## Politics

Some of the usual suspects are out this morning with criticism of Tom Carper’s compromise proposal to insert a robust public option into the Democrats’ health care bill, but allow states to opt out of it by legislative or popular action. I’m not going to call these people out by name because I consider some of them friends and they’re doing good, important, productive work. But this compromise is leaps and bounds better than most of the others that have been floated, such as Chuck Schumer’s proposal to have a public insurance option that would be forced to negotiate at private market rates. Here’s why:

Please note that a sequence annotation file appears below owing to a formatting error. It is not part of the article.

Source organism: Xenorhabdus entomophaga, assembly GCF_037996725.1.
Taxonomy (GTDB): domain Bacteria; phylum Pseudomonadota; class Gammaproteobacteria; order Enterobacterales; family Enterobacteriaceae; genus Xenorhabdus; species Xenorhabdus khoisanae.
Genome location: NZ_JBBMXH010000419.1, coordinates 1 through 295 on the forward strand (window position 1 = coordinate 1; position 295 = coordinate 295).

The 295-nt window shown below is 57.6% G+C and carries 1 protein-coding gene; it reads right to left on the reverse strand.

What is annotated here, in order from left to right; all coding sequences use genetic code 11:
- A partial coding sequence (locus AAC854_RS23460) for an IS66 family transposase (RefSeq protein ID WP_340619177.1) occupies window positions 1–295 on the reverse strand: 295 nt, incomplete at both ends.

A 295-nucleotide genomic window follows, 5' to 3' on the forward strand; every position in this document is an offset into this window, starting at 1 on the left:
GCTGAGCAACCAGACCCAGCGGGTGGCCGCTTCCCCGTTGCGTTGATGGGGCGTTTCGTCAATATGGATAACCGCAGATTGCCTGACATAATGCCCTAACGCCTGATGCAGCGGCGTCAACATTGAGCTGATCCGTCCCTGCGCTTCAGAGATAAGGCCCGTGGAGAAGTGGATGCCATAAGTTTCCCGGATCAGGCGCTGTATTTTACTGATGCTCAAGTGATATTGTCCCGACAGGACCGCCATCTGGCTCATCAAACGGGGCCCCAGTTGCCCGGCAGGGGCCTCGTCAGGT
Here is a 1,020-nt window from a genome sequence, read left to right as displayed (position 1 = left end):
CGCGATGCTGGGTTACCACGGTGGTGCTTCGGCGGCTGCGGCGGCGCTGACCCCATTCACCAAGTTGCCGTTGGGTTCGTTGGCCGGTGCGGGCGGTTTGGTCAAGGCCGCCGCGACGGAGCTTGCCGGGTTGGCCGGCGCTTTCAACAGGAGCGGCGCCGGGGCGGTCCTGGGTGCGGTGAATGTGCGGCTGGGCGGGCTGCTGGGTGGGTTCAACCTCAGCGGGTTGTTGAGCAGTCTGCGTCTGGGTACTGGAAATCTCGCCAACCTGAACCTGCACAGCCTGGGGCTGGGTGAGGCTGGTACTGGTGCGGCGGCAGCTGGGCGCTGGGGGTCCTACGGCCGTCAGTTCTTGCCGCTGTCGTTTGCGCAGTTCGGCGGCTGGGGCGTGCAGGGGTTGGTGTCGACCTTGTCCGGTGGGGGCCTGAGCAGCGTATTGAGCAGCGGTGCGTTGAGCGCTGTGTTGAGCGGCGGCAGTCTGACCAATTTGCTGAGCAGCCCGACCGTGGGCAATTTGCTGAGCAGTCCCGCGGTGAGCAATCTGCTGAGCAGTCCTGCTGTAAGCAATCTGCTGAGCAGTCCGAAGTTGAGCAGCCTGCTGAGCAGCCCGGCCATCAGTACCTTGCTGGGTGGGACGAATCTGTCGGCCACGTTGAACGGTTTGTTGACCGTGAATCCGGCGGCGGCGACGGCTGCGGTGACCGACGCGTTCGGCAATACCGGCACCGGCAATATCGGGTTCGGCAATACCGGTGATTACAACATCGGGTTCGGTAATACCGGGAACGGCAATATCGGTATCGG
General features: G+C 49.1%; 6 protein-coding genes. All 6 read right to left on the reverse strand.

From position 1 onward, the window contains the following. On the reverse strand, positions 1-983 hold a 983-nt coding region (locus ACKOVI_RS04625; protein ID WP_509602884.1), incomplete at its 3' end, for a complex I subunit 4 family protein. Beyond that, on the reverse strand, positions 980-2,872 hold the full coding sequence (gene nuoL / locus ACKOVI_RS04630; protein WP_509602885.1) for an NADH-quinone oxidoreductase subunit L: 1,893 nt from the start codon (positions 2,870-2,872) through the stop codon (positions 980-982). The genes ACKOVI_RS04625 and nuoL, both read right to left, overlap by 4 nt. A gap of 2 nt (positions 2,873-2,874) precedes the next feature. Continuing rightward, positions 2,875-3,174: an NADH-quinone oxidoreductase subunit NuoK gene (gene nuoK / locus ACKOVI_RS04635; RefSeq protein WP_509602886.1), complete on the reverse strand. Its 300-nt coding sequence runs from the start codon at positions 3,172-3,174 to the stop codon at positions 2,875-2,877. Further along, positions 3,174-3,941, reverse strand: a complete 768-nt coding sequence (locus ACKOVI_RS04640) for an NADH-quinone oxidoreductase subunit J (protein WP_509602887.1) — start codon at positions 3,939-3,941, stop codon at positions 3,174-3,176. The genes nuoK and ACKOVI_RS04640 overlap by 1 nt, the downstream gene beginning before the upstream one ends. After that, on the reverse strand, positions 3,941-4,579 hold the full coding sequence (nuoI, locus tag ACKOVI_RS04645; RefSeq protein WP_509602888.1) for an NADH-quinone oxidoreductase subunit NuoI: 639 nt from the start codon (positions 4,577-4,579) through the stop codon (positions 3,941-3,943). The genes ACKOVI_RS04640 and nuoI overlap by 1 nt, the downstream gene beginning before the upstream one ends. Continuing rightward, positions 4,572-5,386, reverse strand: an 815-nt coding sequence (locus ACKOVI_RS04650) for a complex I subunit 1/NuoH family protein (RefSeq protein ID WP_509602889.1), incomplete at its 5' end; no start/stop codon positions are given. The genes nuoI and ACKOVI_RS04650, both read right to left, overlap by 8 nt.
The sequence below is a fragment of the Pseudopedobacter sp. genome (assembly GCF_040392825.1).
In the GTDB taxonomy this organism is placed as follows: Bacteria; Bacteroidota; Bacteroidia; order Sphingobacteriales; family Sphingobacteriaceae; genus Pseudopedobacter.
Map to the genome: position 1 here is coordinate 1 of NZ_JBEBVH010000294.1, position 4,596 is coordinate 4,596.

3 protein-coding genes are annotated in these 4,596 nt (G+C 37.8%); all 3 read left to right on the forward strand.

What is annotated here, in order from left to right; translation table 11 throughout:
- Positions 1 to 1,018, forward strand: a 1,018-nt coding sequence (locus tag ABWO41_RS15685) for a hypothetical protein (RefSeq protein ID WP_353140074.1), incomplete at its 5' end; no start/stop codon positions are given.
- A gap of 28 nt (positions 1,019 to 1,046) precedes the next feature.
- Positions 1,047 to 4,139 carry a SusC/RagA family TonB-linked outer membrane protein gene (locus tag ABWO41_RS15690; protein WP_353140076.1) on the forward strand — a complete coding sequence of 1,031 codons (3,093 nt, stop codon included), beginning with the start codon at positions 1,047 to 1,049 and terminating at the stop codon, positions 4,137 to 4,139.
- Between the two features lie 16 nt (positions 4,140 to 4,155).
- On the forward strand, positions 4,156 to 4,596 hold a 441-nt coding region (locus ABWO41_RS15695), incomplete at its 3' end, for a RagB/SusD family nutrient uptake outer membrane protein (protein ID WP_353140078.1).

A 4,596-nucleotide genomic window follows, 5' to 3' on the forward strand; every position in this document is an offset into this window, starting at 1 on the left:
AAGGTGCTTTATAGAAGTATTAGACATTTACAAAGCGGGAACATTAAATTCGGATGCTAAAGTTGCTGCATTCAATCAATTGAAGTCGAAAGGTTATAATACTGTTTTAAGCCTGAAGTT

1) If the public option is indeed popular — and the preponderance of public polling suggests that it is — we should expect the solid majority of states to elect to retain it. Perhaps some Republican governors or legislatures would seek to override the popular will in their states — but they would do so at their own peril (and at Democrats’ gain).

2) Behavioral economics further suggests that default preferences are extremely powerful. Making the public option the default would probably lead to much greater adaptation than requiring states to “opt in”.

All Politics

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